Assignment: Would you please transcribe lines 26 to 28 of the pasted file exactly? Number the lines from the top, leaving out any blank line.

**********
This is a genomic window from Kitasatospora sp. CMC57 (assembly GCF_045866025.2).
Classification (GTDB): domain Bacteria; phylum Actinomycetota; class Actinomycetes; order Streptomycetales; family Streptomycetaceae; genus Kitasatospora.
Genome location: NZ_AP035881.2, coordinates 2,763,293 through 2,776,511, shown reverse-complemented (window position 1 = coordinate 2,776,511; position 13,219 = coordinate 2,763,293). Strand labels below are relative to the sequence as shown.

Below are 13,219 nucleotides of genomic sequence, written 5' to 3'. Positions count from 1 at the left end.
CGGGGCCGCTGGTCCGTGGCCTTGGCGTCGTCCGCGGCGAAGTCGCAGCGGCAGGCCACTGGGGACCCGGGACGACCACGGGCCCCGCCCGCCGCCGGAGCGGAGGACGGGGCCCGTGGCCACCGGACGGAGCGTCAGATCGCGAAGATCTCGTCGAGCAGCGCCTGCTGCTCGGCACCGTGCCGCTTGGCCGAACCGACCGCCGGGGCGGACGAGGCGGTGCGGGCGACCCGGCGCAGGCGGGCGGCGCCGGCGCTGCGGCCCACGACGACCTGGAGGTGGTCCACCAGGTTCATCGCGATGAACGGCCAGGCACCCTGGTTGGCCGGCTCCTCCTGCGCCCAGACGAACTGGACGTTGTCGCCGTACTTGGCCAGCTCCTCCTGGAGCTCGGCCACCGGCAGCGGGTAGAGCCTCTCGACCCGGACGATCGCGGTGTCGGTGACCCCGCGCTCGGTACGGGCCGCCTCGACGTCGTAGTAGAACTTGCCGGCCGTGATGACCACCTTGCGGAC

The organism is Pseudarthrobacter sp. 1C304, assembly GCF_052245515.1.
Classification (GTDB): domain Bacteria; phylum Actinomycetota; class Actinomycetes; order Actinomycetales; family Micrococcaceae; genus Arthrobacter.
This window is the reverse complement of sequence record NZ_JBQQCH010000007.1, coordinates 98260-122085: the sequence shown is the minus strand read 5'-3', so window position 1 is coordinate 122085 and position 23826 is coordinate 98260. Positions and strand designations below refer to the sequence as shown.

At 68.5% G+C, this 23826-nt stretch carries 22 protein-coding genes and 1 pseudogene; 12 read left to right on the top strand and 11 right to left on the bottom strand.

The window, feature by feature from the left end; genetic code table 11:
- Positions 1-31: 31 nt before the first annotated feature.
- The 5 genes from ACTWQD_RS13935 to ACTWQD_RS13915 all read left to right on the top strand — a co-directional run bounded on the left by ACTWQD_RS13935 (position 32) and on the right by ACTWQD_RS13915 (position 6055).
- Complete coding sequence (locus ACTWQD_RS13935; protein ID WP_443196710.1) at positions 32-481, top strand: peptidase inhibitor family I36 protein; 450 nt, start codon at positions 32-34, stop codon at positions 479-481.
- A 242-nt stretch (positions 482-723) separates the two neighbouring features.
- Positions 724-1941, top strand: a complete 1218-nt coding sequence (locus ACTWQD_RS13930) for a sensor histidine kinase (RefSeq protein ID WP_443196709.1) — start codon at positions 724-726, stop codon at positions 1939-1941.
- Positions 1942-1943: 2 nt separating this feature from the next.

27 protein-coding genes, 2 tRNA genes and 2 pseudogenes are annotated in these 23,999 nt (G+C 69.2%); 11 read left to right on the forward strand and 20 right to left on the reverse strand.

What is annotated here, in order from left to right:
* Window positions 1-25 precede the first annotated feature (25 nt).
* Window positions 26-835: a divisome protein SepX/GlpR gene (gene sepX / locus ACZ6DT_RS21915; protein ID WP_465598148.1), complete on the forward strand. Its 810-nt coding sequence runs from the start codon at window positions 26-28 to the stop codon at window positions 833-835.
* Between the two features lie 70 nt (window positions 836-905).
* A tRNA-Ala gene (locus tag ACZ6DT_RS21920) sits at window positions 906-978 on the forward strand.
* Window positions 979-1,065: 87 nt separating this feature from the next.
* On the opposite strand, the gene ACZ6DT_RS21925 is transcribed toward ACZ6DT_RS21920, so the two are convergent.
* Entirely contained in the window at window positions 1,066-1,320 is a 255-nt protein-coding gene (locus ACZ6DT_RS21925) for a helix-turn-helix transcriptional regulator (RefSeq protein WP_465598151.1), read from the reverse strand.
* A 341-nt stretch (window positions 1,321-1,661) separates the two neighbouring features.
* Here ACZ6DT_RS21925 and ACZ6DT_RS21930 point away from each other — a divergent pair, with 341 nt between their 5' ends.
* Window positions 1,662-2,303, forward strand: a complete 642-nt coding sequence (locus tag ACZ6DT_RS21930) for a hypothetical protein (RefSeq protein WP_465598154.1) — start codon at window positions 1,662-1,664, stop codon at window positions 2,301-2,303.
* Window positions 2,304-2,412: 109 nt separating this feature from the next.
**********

* A 341-nt stretch (window positions 1,321-1,661) separates the two neighbouring features.
* Here ACZ6DT_RS21925 and ACZ6DT_RS21930 point away from each other — a divergent pair, with 341 nt between their 5' ends.
* Window positions 1,662-2,303, forward strand: a complete 642-nt coding sequence (locus tag ACZ6DT_RS21930) for a hypothetical protein (RefSeq protein WP_465598154.1) — start codon at window positions 1,662-1,664, stop codon at window positions 2,301-2,303.